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The Birth of a Movement 

On December 16, 1997  fifty representatives of a variety of local conservation and environmental organizations met for an open-ended discussion about the future of the decommissioned 7,300-acre Badger Army Ammunition Plant. These representatives became the Community Conservation Coalition for the Sauk Prairie in order to coordinate efforts to promote a community-based and conservation-oriented vision for Badger’s future.  This vision would require not only involvement in the political arena, but improved scientific information, useful educational materials, community outreach activities, and partnerships with other community organizations.  


To forge an agreement, the Badger Reuse Committee, comprised of 21 diverse stakeholder groups, including representatives from federal, tribal, state, county, and municipal governments and agencies, non-profit organizations, local schools, agricultural interests and private landowners. The committee convened for the first time in July 2000 with the aim of developing a community consensus built on commonly held values and related criteria for evaluating future land stewardship activities on the Badger property. In total, the committee reviewed 25  diverse proposals from various parties.

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The group anticipated it would take years of effort to ensure a conservation future for the Badger lands… a prognosis that proved to be true! The Coalition coordinated a series of diverse public presentations, discussions and meetings to foster awareness and consider options for the decommissioned Army facility. These conversations and programs engaged a wide spectrum of the community and brought considerable public and media attention to the exciting potential, but there was also a great deal of contention. Various interests offered competing proposals for future uses of the Badger lands.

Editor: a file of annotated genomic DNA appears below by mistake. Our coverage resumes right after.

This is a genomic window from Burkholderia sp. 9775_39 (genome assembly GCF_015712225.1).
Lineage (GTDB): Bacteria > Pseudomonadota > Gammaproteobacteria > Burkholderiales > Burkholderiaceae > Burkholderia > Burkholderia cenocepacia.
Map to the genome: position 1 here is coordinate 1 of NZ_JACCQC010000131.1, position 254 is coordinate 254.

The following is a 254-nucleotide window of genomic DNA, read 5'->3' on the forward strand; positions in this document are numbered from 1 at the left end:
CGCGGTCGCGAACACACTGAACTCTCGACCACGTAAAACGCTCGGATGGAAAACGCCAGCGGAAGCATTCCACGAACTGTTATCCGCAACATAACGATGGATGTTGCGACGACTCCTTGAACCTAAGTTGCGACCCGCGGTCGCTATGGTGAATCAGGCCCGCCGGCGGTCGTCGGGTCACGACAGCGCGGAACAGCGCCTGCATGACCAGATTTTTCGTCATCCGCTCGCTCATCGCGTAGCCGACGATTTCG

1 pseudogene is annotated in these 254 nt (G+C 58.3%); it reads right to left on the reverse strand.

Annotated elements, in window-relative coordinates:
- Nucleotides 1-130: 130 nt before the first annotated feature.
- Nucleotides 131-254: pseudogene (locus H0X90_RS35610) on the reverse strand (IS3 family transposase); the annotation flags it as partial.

The final report, now called the Badger Reuse Plan, was completed in March 2001. Overcoming the long and contentious history of the property, the committee defined an exciting community vision for a revitalized Badger landscape. The report continues to provide the foundation for collaboration in the transformation of the Badger lands.

Evolution of the Sauk Prairie Conservation Alliance

In 2002, the Coalition formally changed its name to The Sauk Prairie Conservation Alliance to better reflect its evolving role at the Badger lands and  was formally incorporated as a non-profit, tax-exempt 501(c)(3) non-profit organization. Since its incorporation, the Alliance has worked tirelessly to ensure that the Badger Reuse Plan is implemented to its fullest degree while continuing to bring public attention to the conservation value and potential of the property. The organization provides analysis and oversight on every major decision pertaining to the former Badger Plant where public input is possible and essential. We continue to communicate with the broader conservation community and with the general public, at home in Sauk County and beyond, about what has transpired at Badger. The Alliance has monitored the long, painstaking process of land transfer from the Army to the major landowners and has celebrated those transfers as parcels have been cleaned up and turned over.

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